And 12026.1 is the vehicle transportation exception:
12026.1. (a) Section 12025 shall not be construed to prohibit any citizen of the United States over the age of 18 years who resides or is temporarily within this state, and who is not within the excepted classes prescribed by Section 12021 or 12021.1 of this code or Section 8100 or 8103 of the Welfare and Institutions Code, from transporting or carrying any pistol, revolver, or other firearm capable of being concealed upon the person, provided that the following applies to the firearm: (1) The firearm is within a motor vehicle and it is locked in the vehicle's trunk or in a locked container in the vehicle other than the utility or glove compartment. (2) The firearm is carried by the person directly to or from any motor vehicle for any lawful purpose and, while carrying the firearm, the firearm is contained within a locked container. (b) The provisions of this section do not prohibit or limit the otherwise lawful carrying or transportation of any pistol, revolver, or other firearm capable of being concealed upon the person in accordance with this chapter. (c) As used in this section, "locked container" means a secure container which is fully enclosed and locked by a padlock, key lock, combination lock, or similar locking device.


You will notice, there is no requirement to store ammo separately and the storage location for a locked container containing a firearm is "in the vehicle other than the utility or glove compartment". The fact the you live in California in no way changes what is written (or in this case NOT written) in the statutes. Instead of widely distributing the mistaken information the "professionals" have told us, maybe we should work towards correcting it and providing factual information.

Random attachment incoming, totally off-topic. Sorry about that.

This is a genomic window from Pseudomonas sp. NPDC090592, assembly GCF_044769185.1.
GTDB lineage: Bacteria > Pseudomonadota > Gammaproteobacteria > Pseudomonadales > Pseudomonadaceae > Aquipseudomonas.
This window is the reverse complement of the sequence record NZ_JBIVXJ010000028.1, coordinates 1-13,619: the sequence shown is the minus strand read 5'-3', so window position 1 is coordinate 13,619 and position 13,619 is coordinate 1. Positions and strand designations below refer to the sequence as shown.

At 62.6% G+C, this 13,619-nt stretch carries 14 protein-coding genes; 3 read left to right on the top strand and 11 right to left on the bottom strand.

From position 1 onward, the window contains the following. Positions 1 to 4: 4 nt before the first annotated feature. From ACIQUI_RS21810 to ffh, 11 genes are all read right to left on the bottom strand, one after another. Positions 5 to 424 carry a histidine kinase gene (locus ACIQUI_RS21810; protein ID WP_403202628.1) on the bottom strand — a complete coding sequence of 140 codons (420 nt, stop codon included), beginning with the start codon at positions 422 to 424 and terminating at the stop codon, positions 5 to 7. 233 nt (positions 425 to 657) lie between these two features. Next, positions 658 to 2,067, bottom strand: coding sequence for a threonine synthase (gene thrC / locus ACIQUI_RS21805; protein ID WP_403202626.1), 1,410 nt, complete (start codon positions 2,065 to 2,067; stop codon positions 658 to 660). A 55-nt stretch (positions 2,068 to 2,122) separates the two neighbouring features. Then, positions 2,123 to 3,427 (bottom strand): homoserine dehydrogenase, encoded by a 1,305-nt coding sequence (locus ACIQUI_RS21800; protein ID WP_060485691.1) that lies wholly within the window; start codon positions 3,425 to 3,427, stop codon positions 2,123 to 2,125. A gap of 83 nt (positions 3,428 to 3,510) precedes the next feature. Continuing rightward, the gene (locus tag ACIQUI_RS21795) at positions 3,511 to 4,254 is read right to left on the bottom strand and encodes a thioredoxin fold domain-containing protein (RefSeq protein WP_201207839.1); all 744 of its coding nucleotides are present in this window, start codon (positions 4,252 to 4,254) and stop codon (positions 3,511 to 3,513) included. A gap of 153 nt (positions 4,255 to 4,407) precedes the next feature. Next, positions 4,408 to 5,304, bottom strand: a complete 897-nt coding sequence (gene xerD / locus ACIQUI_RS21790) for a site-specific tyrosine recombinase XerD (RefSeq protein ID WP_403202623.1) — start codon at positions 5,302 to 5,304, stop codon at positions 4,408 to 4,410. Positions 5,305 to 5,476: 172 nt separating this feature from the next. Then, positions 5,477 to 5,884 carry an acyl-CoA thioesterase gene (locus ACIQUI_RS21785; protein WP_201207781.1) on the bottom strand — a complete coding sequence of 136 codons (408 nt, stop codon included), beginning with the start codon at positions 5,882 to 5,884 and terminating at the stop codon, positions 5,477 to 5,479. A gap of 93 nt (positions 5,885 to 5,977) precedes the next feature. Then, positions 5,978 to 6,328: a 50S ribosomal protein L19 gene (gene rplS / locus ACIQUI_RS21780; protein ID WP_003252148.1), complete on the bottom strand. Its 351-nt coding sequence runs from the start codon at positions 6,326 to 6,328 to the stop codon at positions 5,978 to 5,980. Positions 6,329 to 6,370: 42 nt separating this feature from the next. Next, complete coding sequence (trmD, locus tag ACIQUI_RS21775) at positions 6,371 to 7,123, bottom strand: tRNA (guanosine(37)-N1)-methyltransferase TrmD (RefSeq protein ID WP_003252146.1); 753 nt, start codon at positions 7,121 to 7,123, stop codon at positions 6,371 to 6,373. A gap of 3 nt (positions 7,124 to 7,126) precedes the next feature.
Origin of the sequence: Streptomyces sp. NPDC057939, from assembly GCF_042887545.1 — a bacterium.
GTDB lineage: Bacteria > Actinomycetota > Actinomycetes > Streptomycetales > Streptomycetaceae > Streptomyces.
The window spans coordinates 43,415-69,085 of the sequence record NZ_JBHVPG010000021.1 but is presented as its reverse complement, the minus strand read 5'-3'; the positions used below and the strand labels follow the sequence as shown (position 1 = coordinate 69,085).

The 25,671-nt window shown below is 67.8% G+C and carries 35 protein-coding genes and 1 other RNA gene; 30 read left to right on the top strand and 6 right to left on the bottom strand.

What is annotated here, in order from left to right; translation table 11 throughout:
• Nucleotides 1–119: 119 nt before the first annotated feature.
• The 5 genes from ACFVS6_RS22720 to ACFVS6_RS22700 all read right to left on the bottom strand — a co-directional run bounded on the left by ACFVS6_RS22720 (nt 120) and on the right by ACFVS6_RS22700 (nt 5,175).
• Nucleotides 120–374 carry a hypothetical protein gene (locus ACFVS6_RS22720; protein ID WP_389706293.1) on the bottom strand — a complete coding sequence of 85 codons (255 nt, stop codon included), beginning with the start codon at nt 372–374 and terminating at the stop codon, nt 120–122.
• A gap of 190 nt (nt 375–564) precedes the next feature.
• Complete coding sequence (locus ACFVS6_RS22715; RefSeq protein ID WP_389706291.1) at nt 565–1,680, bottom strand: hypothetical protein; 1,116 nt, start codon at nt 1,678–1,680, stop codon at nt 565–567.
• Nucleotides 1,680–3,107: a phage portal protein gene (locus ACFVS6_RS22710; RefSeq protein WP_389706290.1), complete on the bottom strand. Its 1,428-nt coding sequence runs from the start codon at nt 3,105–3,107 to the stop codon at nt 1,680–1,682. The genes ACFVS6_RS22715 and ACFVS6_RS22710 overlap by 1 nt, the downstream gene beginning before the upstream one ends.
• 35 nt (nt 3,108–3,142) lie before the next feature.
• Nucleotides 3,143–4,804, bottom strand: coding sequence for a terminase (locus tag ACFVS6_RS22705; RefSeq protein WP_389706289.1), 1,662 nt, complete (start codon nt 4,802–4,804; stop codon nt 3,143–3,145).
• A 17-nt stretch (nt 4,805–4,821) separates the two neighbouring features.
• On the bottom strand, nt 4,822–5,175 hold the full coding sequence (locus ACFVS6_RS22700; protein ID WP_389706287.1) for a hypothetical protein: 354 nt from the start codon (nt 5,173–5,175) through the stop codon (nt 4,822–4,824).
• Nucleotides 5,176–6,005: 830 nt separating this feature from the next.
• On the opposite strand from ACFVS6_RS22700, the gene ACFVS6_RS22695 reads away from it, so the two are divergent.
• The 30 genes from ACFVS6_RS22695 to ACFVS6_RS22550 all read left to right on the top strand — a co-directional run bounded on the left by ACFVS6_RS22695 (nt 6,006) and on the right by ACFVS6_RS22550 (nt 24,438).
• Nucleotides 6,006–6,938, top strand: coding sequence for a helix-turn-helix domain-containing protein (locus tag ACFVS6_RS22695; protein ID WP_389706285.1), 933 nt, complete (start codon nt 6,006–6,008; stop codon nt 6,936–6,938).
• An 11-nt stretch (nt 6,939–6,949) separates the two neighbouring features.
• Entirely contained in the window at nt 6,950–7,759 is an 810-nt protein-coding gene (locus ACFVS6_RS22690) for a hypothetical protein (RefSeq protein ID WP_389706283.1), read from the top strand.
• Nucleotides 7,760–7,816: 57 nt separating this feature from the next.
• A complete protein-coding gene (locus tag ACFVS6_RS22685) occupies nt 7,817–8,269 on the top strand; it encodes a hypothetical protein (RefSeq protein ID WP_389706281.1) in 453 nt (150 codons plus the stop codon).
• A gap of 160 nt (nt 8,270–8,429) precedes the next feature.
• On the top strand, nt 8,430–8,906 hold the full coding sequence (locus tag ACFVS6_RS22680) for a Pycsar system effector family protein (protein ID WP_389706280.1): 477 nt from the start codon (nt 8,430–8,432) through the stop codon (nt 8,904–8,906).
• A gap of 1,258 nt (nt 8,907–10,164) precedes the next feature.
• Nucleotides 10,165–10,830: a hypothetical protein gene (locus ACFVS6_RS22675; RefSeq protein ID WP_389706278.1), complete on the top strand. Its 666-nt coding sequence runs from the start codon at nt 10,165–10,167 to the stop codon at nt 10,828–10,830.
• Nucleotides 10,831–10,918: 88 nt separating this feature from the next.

danez71
June 11, 2010, 10:00 AM
Quite honestly NavyLT,i will put my trust in the law professional.They tend to be quite a bit more versed in the law than police officers.

BTW,what state do you live in....I live in California.So i think i have some insight
as to the law here.No offense intended.

I lived in CA for almost 40 yrs. NavyLT is right.

Storing it under your seat (particularly with-in reach) is completely wrong and would more likely get you into trouble than not.

The spirit of the law is that they dont want you (or passenger) to have easy access to it and ammmo.

When I had a single cab truck I would put gun into soft sided "container" case and put el-cheapo luggage lock through the hole in the zipper tag/handle and then throught the D-ring to lock it. Put that and the ammo in a back pack/book bag together and put it BEHIND the seat.

budiceman
June 11, 2010, 11:07 AM
(and required in most places) to have the ammo stored and locked SEPARATELY!
Maybe most places you go to! But I can think of a lot of states it is not required! On top of that he has a CCW which even makes it less of a requirement. Here you can store ammo with an unloaded gun in an unlocked case next to you. But since I have a CCW also I can drive around through 5 states before having to worry about unloading it.